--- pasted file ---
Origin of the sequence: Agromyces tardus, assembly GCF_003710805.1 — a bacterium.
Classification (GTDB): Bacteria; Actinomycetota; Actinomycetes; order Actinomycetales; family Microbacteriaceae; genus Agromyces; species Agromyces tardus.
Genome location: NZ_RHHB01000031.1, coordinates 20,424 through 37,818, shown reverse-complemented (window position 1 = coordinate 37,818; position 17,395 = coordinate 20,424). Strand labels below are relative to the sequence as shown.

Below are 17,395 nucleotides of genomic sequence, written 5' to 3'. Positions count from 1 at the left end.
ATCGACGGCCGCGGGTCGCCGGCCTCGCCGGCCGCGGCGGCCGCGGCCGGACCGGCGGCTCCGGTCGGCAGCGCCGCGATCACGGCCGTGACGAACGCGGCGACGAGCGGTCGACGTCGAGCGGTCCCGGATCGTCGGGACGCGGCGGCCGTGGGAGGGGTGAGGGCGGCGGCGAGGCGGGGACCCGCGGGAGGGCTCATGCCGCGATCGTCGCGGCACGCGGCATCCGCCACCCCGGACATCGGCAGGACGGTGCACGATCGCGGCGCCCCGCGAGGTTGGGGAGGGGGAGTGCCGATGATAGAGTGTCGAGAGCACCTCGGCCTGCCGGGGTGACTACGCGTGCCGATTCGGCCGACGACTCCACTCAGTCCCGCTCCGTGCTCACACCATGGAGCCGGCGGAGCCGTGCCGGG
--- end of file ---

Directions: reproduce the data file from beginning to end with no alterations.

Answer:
Origin of the sequence: Agromyces tardus, assembly GCF_003710805.1 — a bacterium.
Classification (GTDB): Bacteria; Actinomycetota; Actinomycetes; order Actinomycetales; family Microbacteriaceae; genus Agromyces; species Agromyces tardus.
Genome location: NZ_RHHB01000031.1, coordinates 20,424 through 37,818, shown reverse-complemented (window position 1 = coordinate 37,818; position 17,395 = coordinate 20,424). Strand labels below are relative to the sequence as shown.

Below are 17,395 nucleotides of genomic sequence, written 5' to 3'. Positions count from 1 at the left end.
ATCGACGGCCGCGGGTCGCCGGCCTCGCCGGCCGCGGCGGCCGCGGCCGGACCGGCGGCTCCGGTCGGCAGCGCCGCGATCACGGCCGTGACGAACGCGGCGACGAGCGGTCGACGTCGAGCGGTCCCGGATCGTCGGGACGCGGCGGCCGTGGGAGGGGTGAGGGCGGCGGCGAGGCGGGGACCCGCGGGAGGGCTCATGCCGCGATCGTCGCGGCACGCGGCATCCGCCACCCCGGACATCGGCAGGACGGTGCACGATCGCGGCGCCCCGCGAGGTTGGGGAGGGGGAGTGCCGATGATAGAGTGTCGAGAGCACCTCGGCCTGCCGGGGTGACTACGCGTGCCGATTCGGCCGACGACTCCACTCAGTCCCGCTCCGTGCTCACACCATGGAGCCGGCGGAGCCGTGCCGGG